Salted Tahini Doughnuts 14.000

Jennifer Chase for The Washington Post

Dec 4, 2017

The savory quality of tahini, enhanced with a bit of salt, is a great foil for the sweetness of these non-yeasted doughnuts, whose mixture serves as the master recipe at Federal Donuts in Philadelphia.

The doughnut dough can also be mixed by hand. You will need an instant-read or candy thermometer, a round cutter that’s slightly less than 3 inches in diameter or a glass with the equivalent opening, and a 1-inch round cutter or even an apple corer.

To read the accompanying story, see: There’s no better time to fry than Hanukkah. Do it the Federal Donuts way.

Make Ahead: You will have plenty of egg whites left over; for ideas about how to use them, check out this link. The soft doughnut dough needs to be frozen for up to 30 minutes. The shaped doughnuts can be wrapped in plastic and frozen for up to 2 days in advance. Defrost slightly before frying. If you plan to glaze the doughnuts, you need to wait 20 minutes for the doughnuts to cool.

Where to Buy: Federal Donuts recommends using Soom brand tahini, made in Philadelphia. Baharat is a Middle Eastern spice blend that typically includes cinnamon, cloves, cardamom, nutmeg, cumin, paprika and black pepper. It is available at Bazaar Spices in the District's Union Market and via gourmet purveyors online. You also can find a recipe for it at www.McCormick.com/gourmet/recipes.


Servings:
14 - 18

When you scale a recipe, keep in mind that cooking times and temperatures, pan sizes and seasonings may be affected, so adjust accordingly. Also, amounts listed in the directions will not reflect the changes made to ingredient amounts.

Tested size: 14-18 servings; plus holes

Ingredients
  • For the doughnuts
  • 12 large egg yolks (see headnote)
  • 1 cup granulated sugar
  • 5 tablespoons unsalted butter, melted and cooled
  • 1 1/4 cups buttermilk
  • 3 1/2 cups flour, plus 1 cup for rolling and cutting
  • 1 1/2 teaspoons kosher salt
  • 1 teaspoon baking soda
  • 1/2 teaspoon baking powder
  • 1/4 teaspoon baharat (spice blend; see headnote)
  • Canola or peanut oil, for frying
  • For the tahini glaze
  • 3 3/4 cups confectioners' sugar
  • 1/2 cup tahini (see headnote)
  • 1/2 cup water
  • 1 tablespoon kosher salt
  • 1/2 cup roasted/toasted sesame seeds

Directions

For the dough: Combine the egg yolks and sugar in the bowl of a stand mixer or use a handheld electric mixer; beat on low speed for about 3 minutes, until ribbons start to form in the mixture and the color lightens. Over the next 30 seconds, gradually add the melted/cooled butter in a steady stream.

Add all the buttermilk at once, beating for about 5 seconds until just incorporated.

Whisk together the 3 1/2 cups of flour, the salt, baking soda, baking powder and baharat in a mixing bowl, then add to the buttermilk mixture all at once. Beat on low speed for about 30 seconds, until incorporated. Stop to scrape down the sides of the bowl. Beat on medium-low speed for 20 to 30 seconds, until the dough looks smooth and starts to pull away from sides of the bowl.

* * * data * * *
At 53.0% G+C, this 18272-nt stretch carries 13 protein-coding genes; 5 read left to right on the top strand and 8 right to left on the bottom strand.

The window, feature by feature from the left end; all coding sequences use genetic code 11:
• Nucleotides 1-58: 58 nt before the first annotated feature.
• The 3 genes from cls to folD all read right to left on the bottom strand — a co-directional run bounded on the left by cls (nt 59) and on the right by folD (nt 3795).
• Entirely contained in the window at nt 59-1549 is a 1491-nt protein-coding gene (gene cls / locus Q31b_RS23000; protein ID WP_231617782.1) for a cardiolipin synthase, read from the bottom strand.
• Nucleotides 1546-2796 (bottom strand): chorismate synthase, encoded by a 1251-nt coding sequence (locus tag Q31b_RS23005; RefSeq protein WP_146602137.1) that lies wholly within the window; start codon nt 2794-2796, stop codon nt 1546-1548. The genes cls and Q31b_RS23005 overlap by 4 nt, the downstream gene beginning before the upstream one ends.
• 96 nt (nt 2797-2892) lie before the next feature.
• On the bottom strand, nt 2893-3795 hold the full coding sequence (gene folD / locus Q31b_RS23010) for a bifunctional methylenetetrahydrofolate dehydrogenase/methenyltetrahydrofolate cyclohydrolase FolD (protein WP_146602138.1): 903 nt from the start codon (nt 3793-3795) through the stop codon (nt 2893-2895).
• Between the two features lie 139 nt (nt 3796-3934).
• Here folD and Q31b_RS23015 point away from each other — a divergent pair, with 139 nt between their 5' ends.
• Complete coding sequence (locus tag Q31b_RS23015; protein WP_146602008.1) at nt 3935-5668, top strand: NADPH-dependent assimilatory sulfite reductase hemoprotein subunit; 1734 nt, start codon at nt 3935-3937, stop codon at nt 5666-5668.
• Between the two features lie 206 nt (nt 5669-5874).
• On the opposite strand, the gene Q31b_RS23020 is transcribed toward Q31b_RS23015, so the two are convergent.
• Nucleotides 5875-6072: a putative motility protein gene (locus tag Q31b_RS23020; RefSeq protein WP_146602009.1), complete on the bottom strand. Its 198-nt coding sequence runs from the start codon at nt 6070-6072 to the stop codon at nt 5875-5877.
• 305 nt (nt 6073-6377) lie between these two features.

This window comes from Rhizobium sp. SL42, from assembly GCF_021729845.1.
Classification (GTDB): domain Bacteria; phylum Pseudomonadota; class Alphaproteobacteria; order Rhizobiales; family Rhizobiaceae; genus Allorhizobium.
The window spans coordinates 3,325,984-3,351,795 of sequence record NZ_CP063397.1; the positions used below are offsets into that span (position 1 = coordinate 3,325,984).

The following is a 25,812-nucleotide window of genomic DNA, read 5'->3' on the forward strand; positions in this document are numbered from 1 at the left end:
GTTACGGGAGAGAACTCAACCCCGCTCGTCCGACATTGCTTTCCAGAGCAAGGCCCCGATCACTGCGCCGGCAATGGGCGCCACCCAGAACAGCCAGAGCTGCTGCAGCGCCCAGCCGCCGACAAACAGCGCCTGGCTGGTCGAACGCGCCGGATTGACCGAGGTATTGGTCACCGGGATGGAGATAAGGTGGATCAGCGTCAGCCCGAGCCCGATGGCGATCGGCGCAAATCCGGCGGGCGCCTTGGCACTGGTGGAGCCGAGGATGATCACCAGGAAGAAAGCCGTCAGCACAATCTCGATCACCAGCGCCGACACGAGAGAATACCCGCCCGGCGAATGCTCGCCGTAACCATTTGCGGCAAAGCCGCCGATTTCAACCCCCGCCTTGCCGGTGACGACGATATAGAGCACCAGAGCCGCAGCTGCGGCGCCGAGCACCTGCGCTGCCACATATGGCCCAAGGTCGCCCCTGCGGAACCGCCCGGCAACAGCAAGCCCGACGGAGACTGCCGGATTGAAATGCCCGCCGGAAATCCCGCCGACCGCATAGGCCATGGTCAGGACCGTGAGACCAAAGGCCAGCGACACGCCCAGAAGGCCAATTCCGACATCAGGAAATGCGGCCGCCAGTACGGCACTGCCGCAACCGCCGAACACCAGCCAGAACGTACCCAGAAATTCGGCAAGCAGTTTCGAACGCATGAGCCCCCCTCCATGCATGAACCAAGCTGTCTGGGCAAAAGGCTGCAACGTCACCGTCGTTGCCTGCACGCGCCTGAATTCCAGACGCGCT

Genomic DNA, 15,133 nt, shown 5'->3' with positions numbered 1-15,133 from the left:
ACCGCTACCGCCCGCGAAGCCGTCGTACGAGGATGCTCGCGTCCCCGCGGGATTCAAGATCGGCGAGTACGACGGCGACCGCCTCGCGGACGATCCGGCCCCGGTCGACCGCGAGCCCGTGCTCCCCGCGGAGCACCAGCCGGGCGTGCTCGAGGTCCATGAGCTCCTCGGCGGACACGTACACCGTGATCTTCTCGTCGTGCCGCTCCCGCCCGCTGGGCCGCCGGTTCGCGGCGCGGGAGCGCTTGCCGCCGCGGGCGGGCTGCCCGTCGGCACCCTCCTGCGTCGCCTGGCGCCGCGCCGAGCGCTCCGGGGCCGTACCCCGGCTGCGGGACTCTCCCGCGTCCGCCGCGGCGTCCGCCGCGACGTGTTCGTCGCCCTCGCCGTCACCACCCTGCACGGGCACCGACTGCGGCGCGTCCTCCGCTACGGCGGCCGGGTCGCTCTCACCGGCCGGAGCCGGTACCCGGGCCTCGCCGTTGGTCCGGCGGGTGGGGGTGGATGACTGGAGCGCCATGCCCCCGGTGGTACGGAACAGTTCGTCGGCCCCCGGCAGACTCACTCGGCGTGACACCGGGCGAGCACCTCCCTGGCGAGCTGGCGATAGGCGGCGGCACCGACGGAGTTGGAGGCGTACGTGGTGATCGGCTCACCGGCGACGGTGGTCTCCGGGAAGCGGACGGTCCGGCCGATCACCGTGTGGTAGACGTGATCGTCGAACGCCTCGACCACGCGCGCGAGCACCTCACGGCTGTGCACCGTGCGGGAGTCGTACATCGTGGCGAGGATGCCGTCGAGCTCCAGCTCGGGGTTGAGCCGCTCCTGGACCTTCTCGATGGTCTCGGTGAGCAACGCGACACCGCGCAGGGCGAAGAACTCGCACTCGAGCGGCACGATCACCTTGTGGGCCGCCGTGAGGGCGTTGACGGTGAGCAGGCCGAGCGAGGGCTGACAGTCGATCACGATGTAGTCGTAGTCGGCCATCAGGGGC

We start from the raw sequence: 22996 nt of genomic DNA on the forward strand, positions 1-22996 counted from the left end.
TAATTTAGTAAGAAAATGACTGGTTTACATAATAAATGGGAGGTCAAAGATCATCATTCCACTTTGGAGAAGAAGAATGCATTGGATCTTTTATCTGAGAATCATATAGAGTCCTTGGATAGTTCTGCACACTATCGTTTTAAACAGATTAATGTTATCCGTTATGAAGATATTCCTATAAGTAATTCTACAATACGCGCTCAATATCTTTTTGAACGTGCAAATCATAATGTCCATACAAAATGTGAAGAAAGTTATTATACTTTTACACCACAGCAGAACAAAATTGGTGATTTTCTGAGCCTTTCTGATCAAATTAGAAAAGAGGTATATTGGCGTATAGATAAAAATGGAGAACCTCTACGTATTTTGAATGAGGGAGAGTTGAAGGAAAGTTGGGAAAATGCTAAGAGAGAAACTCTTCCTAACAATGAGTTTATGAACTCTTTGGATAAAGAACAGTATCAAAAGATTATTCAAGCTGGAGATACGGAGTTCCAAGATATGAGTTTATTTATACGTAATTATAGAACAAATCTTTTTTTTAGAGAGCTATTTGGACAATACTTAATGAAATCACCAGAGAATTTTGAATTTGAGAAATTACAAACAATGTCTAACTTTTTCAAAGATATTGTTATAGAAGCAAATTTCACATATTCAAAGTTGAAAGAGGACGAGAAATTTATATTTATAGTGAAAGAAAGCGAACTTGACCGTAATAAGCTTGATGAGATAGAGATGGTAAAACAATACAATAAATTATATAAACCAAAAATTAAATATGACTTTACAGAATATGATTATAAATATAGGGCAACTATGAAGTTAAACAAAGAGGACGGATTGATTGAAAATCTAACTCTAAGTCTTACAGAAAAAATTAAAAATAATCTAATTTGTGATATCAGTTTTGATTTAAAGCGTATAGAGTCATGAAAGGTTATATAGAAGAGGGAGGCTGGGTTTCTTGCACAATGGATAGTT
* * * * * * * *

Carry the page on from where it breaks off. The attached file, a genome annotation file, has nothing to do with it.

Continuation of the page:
Prepare a counter work space by fastening a large piece of parchment paper with tape at the corners. Have the 1 cup of flour nearby to use as needed; use about 1/2 cup of it to flour the parchment paper.

Scrape down the paddle attachment and turn all the dough out onto the floured paper. Dust the top of the dough with some of the remaining 1/2 cup of flour, sprinkling the edges as well. Flour your hands and a rolling pin — although you may not need the latter, because the dough is soft.

Pat or roll out the dough into a 1/2-inch-thick rectangle, about 10 by 14 1/2 inches. Add more flour to prevent sticking, but remember to use a pastry brush to get clear away any excess flour on the dough and parchment. Unfasten the parchment from the counter, then slide it and the dough onto the back of a baking sheet. Freeze for up to 30 minutes so that the dough firms up.

Flour the cutters. Cut a total of 14 to 18 doughnuts and as many doughnut holes as you can, rerolling the scraps as needed.

Return the baking sheet with the shaped doughnuts to the freezer until ready to fry.

(At this point, the frozen rings can be wrapped in plastic and stored in the freezer for up to 2 days. Let defrost slightly before frying.)

When you’re ready to fry the doughnuts, heat 2 or 3 inches’ worth of the oil in a wide, heavy pot (preferably enameled cast-iron) over medium to medium-low heat, until the oil temperature reaches 375 degrees. Line a rimmed baking sheet with paper towels, then seat a wire rack over it.

Use a spatula to transfer 4 of the dough rings to the oil. After about 90 seconds, the undersides will begin to brown; flip the doughnuts with a slotted spoon. Fry for another 60 to 90 seconds until golden brown and delightfully puffy. (Doughnut holes take 60 to 90 seconds and tend to flip themselves.) Use a slotted spoon to transfer the doughnuts to the wire rack to drain. Make sure the oil returns to 375 degrees before frying each subsequent batch.

While the doughnuts cool for 20 minutes, make the glaze: Whisk together the confectioners’ sugar, tahini, water, salt and sesame seeds in a mixing bowl, until smooth.

Dunk the doughnuts and holes in the glaze and return to the wire rack to set before serving.

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Recipe Source

Adapted from “Federal Donuts” by Mike Solomonov, Steve Cook, Tom Henneman, Bob Logue and Felicia D'Ambrosio (Houghton Mifflin Harcourt, 2017).

Tested by Bonnie S. Benwick.

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